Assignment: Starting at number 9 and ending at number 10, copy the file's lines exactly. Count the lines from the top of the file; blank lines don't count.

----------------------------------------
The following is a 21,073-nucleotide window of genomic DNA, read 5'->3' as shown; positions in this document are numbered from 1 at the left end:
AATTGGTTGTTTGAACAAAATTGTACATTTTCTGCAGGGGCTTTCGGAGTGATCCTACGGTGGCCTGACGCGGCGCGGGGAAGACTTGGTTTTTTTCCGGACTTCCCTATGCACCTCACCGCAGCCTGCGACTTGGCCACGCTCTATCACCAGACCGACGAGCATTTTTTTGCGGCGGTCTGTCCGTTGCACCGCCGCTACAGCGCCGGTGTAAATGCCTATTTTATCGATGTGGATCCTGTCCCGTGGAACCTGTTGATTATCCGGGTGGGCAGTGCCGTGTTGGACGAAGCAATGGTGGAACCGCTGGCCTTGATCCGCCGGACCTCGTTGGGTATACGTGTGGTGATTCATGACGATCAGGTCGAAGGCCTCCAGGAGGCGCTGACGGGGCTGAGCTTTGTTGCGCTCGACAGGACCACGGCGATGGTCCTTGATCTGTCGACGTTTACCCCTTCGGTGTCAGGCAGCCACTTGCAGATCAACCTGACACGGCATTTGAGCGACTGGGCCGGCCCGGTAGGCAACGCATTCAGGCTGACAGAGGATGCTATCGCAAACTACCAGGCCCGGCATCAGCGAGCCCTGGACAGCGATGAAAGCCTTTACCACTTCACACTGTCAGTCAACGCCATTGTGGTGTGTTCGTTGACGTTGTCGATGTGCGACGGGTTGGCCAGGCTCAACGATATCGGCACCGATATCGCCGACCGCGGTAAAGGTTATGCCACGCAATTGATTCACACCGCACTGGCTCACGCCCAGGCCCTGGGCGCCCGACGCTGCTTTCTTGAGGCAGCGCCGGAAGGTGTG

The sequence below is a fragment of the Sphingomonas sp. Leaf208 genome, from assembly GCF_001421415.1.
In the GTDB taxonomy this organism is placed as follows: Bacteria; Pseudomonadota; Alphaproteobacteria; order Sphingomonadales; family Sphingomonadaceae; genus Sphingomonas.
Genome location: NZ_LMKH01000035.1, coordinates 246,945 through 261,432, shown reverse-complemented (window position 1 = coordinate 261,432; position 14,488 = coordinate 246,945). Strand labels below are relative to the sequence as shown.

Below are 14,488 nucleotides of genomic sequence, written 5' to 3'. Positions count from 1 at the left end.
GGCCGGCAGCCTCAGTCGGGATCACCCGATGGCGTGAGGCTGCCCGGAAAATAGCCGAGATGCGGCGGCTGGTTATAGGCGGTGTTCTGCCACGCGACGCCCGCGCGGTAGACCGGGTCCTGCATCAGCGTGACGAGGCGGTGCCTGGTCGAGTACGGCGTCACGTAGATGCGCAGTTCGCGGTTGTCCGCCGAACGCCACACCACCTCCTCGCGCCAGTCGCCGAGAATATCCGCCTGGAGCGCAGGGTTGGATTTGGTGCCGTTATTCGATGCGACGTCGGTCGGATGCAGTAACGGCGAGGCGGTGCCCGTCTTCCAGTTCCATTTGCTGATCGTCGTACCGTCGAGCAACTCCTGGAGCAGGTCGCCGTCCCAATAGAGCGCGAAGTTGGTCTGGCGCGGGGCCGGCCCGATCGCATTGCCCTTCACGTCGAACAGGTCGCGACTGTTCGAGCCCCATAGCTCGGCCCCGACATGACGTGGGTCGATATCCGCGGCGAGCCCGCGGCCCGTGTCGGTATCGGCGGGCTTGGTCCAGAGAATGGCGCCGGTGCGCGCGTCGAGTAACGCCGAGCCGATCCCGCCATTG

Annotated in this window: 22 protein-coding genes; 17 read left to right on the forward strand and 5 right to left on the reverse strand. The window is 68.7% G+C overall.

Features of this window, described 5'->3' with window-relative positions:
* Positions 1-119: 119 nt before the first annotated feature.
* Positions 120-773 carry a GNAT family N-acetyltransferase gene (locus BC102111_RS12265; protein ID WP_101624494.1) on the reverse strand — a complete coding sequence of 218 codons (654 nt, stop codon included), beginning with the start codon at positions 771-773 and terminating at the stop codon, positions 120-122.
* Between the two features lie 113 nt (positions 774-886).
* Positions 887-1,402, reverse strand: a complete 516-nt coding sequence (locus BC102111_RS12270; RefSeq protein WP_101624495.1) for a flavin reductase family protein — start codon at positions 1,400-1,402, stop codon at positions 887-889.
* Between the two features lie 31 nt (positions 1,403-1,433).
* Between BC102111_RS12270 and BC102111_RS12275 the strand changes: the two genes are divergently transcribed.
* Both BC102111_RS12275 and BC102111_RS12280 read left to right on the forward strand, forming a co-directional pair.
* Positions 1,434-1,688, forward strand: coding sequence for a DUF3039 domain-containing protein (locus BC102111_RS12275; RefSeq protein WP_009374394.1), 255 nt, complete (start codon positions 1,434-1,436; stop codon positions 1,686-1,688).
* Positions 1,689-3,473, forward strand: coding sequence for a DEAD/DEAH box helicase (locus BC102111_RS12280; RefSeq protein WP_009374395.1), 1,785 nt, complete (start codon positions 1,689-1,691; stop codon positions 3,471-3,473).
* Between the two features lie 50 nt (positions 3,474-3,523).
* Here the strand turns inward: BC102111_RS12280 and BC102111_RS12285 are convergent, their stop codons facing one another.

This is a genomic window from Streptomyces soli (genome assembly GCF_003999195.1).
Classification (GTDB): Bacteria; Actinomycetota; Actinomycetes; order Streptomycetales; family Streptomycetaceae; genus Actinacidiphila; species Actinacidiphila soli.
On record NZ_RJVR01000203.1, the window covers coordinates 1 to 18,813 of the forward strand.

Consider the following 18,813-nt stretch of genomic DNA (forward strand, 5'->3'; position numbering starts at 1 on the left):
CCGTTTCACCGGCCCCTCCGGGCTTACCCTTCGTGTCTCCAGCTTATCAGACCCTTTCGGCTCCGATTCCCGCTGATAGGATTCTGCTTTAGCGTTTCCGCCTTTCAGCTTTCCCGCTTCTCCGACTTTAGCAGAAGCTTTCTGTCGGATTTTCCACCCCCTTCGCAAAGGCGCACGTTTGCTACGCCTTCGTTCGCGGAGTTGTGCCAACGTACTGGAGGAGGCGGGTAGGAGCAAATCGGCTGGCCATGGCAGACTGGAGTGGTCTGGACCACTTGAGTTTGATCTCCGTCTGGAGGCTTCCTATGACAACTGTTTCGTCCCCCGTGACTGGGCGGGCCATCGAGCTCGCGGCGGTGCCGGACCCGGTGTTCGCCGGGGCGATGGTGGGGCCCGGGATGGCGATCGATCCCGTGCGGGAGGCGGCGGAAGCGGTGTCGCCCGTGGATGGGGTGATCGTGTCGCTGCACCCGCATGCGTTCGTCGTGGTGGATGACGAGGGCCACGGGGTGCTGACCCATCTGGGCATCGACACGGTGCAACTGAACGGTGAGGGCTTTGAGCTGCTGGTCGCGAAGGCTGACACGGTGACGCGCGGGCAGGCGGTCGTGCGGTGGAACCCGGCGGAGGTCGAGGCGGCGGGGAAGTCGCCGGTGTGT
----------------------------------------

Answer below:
Features of this window, described 5'->3' with window-relative positions:
* Positions 1-119: 119 nt before the first annotated feature.